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56,000 rain barrels and planted 7,000 trees supplied by the MWRD in the last year to help prevent 
flooding, reduce water usage, and improve air and water quality. They have also submitted nearly 500 
pounds of medications during Drug Takeback Days to reduce harmful contaminants in the water, and a 
permanent program for collection has now been implemented. Broadening its audience, the MWRD has 
even traveled to and received visits from Australia, China, Denmark, India, Israel, Nigeria, and other 
countries to share expertise on wastewater treatment.  

Additional education exists in developing a potential workforce. College internships encourage 
wastewater treatment careers and provide jobs to the community, and vendor outreach fairs introduce 
local minority-owned, women-owned, and small businesses to opportunities for growth.   

With excellence and collaboration, innovation is naturally interwoven throughout. The strategic plan 
lists innovation as a value, and non-traditional techniques have been developed to achieve resource 
recovery goals, making it the official vehicle for innovation. Biosolids was an obvious choice to reimagine 
as a resource, so the MWRD partnered with others to successfully amend legislation to qualify 
exceptional quality biosolids as a sustainable fertilizer for public use. In the next year, 10,000 tons of 
safe, beneficial, and renewable composted biosolids will be produced, with incorporation into 72 
community gardens and other landscaping. The MWRD leads the industry in biosolids for beneficial 
reuse.   

With the goal of energy neutrality by 2023, development of two major technologies will ultimately 
reduce needs, costs, and greenhouse gases. The first reduces energy consumption in nitrogen removal 
through the use of beneficial bacteria to convert ammonia into nitrogen. This deammonification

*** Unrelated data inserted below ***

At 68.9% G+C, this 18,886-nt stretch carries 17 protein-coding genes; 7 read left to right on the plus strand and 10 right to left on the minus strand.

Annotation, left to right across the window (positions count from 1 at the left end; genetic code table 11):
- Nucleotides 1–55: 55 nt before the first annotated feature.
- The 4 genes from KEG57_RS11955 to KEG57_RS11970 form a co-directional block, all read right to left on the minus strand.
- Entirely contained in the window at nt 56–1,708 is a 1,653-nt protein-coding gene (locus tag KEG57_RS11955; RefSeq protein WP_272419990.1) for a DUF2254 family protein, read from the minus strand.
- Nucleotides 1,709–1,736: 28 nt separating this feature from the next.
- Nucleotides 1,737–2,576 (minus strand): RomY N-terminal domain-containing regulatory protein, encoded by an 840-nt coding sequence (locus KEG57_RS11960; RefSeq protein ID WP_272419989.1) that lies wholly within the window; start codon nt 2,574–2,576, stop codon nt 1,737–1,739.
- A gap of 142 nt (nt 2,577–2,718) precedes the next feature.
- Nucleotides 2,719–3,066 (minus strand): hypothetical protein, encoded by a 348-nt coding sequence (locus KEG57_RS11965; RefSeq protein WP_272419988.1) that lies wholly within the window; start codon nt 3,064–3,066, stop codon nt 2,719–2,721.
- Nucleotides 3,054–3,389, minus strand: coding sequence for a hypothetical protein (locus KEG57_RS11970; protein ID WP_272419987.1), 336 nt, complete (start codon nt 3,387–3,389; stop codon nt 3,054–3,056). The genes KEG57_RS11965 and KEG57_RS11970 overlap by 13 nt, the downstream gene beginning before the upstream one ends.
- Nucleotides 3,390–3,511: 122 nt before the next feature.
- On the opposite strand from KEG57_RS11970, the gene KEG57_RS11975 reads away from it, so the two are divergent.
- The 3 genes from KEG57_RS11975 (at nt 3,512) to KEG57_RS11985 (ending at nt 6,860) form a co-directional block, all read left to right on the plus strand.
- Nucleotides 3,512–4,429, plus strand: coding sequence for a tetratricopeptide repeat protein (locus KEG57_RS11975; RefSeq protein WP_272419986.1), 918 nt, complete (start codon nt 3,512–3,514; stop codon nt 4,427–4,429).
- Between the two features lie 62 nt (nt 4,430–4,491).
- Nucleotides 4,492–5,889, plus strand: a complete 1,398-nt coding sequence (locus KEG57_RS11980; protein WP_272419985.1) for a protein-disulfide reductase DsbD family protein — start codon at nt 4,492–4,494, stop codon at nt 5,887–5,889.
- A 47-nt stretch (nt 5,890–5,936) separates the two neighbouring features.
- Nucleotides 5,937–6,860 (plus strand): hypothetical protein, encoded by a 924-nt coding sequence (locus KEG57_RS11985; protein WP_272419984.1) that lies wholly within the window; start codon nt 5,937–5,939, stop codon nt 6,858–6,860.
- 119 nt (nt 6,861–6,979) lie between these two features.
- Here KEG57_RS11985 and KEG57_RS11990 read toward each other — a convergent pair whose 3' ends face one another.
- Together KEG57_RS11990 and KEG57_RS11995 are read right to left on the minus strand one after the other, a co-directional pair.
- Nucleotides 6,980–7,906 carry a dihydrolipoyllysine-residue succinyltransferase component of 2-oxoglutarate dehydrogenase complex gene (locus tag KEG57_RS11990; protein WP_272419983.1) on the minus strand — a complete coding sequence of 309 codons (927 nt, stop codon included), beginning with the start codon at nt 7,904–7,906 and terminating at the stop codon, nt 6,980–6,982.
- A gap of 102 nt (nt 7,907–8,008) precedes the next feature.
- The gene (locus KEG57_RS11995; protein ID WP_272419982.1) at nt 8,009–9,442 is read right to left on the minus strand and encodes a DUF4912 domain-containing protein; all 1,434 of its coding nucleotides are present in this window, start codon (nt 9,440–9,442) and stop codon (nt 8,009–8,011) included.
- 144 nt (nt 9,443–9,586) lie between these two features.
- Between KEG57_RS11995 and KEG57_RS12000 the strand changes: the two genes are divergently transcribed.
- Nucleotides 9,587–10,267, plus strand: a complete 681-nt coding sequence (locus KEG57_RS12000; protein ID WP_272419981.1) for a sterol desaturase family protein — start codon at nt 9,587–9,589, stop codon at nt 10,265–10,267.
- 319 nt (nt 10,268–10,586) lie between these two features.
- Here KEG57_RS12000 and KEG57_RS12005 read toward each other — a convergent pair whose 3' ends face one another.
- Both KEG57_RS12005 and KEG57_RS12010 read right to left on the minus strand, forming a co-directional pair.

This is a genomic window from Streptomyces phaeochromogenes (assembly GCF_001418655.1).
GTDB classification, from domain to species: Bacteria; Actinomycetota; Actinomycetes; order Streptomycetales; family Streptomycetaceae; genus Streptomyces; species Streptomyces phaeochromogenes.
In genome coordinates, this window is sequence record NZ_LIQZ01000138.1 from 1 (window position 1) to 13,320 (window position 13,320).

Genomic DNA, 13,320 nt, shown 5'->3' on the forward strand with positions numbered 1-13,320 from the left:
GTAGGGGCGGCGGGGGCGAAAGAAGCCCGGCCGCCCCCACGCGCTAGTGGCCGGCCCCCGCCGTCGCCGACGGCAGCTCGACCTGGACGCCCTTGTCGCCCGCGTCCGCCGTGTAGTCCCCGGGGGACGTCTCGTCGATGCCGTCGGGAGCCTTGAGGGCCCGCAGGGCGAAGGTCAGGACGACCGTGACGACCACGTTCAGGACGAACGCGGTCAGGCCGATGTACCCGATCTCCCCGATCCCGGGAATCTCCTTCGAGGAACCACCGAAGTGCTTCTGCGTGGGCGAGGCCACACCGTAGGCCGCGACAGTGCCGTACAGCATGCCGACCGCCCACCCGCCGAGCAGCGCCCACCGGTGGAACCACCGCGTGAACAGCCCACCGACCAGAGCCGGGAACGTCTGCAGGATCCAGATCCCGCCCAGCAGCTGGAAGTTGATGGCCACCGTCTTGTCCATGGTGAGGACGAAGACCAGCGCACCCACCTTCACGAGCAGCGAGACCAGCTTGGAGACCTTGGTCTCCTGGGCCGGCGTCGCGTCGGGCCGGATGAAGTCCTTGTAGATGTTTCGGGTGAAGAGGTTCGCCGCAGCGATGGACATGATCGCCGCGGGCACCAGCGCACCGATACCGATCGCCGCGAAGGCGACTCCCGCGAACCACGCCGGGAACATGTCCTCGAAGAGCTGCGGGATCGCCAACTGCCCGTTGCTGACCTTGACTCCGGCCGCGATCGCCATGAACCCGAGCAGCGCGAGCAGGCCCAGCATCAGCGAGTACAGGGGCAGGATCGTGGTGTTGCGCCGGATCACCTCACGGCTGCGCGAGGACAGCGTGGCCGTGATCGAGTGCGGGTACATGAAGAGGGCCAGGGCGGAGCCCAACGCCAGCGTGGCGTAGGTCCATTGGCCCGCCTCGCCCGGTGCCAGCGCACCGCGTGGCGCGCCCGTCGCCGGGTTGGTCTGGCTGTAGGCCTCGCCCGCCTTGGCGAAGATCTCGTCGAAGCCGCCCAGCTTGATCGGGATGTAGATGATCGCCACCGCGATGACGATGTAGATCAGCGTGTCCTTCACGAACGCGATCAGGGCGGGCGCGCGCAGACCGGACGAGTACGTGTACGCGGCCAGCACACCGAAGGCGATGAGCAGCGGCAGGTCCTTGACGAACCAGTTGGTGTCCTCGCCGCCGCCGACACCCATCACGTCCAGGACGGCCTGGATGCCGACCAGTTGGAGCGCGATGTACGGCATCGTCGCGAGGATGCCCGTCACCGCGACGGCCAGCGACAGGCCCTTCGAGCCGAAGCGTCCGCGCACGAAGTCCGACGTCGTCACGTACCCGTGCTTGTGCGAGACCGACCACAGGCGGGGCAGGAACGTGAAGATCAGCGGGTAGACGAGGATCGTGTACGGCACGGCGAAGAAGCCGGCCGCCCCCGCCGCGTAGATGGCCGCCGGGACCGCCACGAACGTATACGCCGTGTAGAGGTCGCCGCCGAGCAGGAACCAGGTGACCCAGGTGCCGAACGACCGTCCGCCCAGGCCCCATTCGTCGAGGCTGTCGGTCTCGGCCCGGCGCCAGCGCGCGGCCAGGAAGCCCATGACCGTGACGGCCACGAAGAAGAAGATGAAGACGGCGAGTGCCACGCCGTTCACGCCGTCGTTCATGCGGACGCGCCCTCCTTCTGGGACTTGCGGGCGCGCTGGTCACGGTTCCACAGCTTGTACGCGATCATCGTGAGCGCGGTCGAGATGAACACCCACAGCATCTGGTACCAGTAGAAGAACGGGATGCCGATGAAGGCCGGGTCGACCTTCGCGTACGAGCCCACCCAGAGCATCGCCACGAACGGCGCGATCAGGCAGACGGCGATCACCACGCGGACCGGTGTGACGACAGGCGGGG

process, called ANITA Mox, could reduce energy usage by 120 million kWh annually – enough energy for 
4,500 homes. The second leading-edge development is a membrane-aerated biofilm reactor technology 
called ZeeLung, which could expand existing aeration tank capacity without adding infrastructure, 
accomplishing nitrification in a smaller tank volume. This technology has the potential to reduce annual 
energy consumption for aeration at the O’Brien WRP by 30%, or 11 million kWh.   

While technology progresses, energy conservation has begun in more immediate ways. Energy audit 
recommendations of equipment replacements and installations are being implemented, with a 
projected savings of $800,000 annually. The MWRD also participates in a voluntary energy curtailment 
program to reduce loads during peak demand periods, resulting in $1.9 million in curtailment rebate 
revenue in 2016.  

Energy generation, meanwhile, does not falter. The MWRD plans to increase biogas production using 
outside liquid organic wastes, which can then be processed for sale as biomethane – an alternative to 
gasoline – producing revenues and reducing greenhouse gases. Approximately 900 mmBTU can be 
produced daily, translating into $6 million in total annual revenues. Other forms of generated energy 
include hydroelectricity from an elevation drop at the Lockport Powerhouse, producing 40 million kWh 
per year; 2,040 therms of solar energy generated annually, providing for hot water needs at the Egan 
WRP; and thermal energy capture, dubbed “sewerthermal,” using plant water as a heat source/sink, 
reducing electricity usage at the Kirie WRP administration building by 50%.  

In addition to being harnessed, water is also reused directly. Every day, 15.1 million gallons are reused in 
pipeline flushing, blower motor cooling, post-centrifuge centrate flushing, and tank cleaning. To further 
reduce usage, the MWRD is pursuing reuse applications for the high quality water its plants produce.